©Paul Todd/AMERICA’S CUP

More to come this week from the Swiss who have the full week blocked out as sailing days. (Magnus Wheatley)

On-Water Recon Unit Report – Luna Rossa Prada Pirelli (Friday): Following a week of updates in the shed, the Italian team LRPP opted for an afternoon sea-breeze training day and rolled out their LEQ12 prototype at 11:30, quickly stepped mast and cables before craning in by 11:45. The wings have been swapped and mirrored between starboard and portside arms: flatter wing 03 on the port arm with the previously seen orange marked dots across the entire wing span while the anhedral wing 02 was back on starboard arm with shortened outboard wing without winglet.

After the usual dock checks, the team docked at 13:30 as the southerly sea-breeze was filling in. The main M1-2 was hoisted by 13:40 followed by the J1-1.5 as the breeze measured 7-9 knots from 165 TWA with a flat sea state. The LEQ12 was boarded by 4 sailors only with swapping with a reserve helm on chase1. The first foiling stint began with a self-take-off at an approx. speed of 17kn in 80 TWA, several tacks followed before transiting into a series of sudden bear aways and trim-ups on both tacks.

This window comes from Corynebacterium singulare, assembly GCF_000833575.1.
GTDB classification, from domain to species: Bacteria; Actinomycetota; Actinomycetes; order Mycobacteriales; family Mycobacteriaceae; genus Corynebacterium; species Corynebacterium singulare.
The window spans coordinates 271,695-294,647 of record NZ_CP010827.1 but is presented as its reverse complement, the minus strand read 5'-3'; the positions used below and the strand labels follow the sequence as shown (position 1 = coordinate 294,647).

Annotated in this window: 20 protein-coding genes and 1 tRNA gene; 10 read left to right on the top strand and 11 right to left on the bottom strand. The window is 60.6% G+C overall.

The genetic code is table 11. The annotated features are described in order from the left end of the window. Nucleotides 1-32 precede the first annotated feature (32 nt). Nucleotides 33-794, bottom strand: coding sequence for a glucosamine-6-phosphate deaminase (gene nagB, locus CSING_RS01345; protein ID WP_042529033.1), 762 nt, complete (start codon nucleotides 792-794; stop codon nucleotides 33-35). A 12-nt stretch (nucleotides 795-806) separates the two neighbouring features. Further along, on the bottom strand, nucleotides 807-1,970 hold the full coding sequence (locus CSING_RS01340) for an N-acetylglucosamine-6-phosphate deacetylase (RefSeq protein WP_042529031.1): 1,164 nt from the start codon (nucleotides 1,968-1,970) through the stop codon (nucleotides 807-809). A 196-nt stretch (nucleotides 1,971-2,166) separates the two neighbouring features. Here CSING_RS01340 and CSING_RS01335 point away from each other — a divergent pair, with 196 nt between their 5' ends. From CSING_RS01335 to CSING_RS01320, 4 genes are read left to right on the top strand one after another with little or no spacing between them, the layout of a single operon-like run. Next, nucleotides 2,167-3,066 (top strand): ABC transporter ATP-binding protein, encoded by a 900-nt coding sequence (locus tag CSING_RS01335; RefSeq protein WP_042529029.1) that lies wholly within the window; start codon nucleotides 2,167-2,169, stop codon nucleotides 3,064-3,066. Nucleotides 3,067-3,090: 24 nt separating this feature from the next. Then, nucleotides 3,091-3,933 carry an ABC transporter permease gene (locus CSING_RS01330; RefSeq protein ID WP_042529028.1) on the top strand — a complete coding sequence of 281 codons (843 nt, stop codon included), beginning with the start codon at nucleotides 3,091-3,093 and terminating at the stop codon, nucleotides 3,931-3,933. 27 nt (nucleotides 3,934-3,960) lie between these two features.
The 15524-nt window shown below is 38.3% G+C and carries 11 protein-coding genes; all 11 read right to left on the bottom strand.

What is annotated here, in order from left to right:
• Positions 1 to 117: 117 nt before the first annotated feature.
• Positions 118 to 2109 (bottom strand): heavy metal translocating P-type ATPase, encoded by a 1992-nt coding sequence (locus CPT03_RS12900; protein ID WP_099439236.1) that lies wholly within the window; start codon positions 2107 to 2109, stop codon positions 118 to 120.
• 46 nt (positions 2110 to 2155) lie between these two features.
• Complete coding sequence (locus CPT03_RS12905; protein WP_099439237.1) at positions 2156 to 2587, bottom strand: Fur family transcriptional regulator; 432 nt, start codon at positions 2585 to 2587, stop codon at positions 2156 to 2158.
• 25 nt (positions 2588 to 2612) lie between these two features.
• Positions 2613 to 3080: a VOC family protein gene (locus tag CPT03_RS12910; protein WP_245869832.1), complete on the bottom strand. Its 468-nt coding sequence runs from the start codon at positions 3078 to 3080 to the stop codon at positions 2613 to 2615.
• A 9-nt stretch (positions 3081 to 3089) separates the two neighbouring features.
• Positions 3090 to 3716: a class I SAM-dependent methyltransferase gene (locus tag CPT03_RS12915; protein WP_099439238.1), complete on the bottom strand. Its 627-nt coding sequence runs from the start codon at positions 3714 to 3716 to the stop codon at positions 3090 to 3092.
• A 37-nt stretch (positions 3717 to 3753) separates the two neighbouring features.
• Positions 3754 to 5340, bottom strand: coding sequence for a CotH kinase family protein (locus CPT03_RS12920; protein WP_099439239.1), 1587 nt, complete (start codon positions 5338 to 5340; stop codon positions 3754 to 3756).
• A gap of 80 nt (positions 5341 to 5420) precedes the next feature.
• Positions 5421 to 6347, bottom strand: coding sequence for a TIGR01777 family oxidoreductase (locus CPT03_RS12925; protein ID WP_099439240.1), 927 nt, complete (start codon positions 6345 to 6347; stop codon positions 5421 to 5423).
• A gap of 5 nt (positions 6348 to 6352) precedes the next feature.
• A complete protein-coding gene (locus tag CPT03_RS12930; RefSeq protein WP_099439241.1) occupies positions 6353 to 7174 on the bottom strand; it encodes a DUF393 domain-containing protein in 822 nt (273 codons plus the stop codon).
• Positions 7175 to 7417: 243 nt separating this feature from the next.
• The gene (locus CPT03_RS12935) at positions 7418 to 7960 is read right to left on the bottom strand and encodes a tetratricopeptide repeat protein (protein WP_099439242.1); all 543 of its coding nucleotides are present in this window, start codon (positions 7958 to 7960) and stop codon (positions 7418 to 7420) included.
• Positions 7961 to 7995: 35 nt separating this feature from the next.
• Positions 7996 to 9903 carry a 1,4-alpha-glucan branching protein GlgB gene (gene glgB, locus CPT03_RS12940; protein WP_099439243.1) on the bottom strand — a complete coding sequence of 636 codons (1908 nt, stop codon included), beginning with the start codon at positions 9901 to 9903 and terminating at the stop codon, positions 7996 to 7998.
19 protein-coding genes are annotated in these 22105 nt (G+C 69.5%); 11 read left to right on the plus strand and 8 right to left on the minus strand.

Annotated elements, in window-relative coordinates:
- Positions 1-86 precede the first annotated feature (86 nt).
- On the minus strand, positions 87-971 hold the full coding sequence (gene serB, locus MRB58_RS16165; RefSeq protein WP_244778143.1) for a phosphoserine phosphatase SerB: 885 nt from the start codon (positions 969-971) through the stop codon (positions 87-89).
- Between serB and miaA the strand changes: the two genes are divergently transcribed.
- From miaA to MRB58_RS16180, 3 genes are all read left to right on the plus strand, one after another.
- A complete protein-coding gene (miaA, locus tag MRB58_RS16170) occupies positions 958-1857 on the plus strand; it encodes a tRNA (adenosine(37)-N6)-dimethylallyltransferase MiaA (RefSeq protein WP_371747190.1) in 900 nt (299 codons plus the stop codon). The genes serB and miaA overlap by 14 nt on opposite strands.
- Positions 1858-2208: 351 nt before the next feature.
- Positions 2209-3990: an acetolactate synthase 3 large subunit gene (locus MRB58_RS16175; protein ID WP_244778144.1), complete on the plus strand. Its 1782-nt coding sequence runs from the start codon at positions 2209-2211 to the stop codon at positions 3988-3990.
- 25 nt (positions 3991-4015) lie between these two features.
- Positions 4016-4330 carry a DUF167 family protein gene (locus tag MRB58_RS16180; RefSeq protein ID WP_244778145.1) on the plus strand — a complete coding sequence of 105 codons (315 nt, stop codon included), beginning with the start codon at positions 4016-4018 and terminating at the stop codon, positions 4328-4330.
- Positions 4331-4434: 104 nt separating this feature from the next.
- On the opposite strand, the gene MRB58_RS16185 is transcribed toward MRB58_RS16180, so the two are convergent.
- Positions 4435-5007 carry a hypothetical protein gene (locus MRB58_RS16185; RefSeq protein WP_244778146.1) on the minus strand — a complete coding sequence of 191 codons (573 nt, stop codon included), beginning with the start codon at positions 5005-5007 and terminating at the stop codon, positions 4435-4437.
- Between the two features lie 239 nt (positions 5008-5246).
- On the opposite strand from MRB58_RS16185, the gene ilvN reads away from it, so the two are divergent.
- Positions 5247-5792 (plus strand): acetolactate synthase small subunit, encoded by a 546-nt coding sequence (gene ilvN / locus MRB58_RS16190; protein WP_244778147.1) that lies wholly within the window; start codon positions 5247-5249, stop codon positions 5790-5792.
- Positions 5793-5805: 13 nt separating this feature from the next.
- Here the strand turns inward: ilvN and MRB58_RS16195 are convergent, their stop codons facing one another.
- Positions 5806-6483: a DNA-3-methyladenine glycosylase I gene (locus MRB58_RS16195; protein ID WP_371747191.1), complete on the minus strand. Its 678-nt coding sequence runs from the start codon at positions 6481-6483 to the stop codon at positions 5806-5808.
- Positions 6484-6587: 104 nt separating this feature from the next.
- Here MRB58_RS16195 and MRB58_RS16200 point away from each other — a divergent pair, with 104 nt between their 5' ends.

Then the LEQ12 seemed to be focussing on high and fast modes testing and straight line sailing prevailed in upwind and downwind course. On several occasions a crew member was observed checking main foot and jib track while sailing and the first foiling stint ended after foiling for 75 minutes. The sea breeze seemed to have picked up measuring 12-14kn from 175TWA with a slightly larger choppy sea state and the team lowered the J1.5 to hoist their J2. The second foiling stint lasted approx. 45 minutes starting with a self-take-off seeing the usual sailing path executed by the LEQ12 several times on both tacks: mostly straight line sailing, 3 tacks, bearing away, 1 gybe and trimming up to repeat.